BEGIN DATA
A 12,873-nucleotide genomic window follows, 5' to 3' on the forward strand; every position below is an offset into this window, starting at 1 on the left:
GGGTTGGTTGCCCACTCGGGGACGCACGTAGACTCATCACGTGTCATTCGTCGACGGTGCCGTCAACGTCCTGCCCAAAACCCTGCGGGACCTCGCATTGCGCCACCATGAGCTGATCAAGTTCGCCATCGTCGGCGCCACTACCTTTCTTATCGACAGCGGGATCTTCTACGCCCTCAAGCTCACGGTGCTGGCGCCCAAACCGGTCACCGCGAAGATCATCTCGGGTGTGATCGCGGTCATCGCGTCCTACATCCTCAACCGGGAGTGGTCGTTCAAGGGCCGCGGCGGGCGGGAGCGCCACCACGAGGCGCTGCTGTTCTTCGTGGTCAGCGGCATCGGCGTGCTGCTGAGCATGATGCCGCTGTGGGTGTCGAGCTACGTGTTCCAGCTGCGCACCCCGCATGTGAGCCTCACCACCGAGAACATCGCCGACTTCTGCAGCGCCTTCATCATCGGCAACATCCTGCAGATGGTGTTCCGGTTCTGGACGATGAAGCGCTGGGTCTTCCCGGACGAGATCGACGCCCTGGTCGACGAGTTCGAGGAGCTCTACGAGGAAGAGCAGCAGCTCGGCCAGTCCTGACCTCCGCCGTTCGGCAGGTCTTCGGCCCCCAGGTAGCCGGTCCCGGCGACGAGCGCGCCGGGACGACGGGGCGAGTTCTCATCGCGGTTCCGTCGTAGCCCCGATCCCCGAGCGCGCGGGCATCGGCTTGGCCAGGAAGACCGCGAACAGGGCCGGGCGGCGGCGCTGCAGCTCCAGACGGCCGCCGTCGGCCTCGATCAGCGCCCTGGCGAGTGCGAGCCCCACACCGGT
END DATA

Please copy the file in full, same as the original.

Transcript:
A 12,873-nucleotide genomic window follows, 5' to 3' on the forward strand; every position below is an offset into this window, starting at 1 on the left:
GGGTTGGTTGCCCACTCGGGGACGCACGTAGACTCATCACGTGTCATTCGTCGACGGTGCCGTCAACGTCCTGCCCAAAACCCTGCGGGACCTCGCATTGCGCCACCATGAGCTGATCAAGTTCGCCATCGTCGGCGCCACTACCTTTCTTATCGACAGCGGGATCTTCTACGCCCTCAAGCTCACGGTGCTGGCGCCCAAACCGGTCACCGCGAAGATCATCTCGGGTGTGATCGCGGTCATCGCGTCCTACATCCTCAACCGGGAGTGGTCGTTCAAGGGCCGCGGCGGGCGGGAGCGCCACCACGAGGCGCTGCTGTTCTTCGTGGTCAGCGGCATCGGCGTGCTGCTGAGCATGATGCCGCTGTGGGTGTCGAGCTACGTGTTCCAGCTGCGCACCCCGCATGTGAGCCTCACCACCGAGAACATCGCCGACTTCTGCAGCGCCTTCATCATCGGCAACATCCTGCAGATGGTGTTCCGGTTCTGGACGATGAAGCGCTGGGTCTTCCCGGACGAGATCGACGCCCTGGTCGACGAGTTCGAGGAGCTCTACGAGGAAGAGCAGCAGCTCGGCCAGTCCTGACCTCCGCCGTTCGGCAGGTCTTCGGCCCCCAGGTAGCCGGTCCCGGCGACGAGCGCGCCGGGACGACGGGGCGAGTTCTCATCGCGGTTCCGTCGTAGCCCCGATCCCCGAGCGCGCGGGCATCGGCTTGGCCAGGAAGACCGCGAACAGGGCCGGGCGGCGGCGCTGCAGCTCCAGACGGCCGCCGTCGGCCTCGATCAGCGCCCTGGCGAGTGCGAGCCCCACACCGGT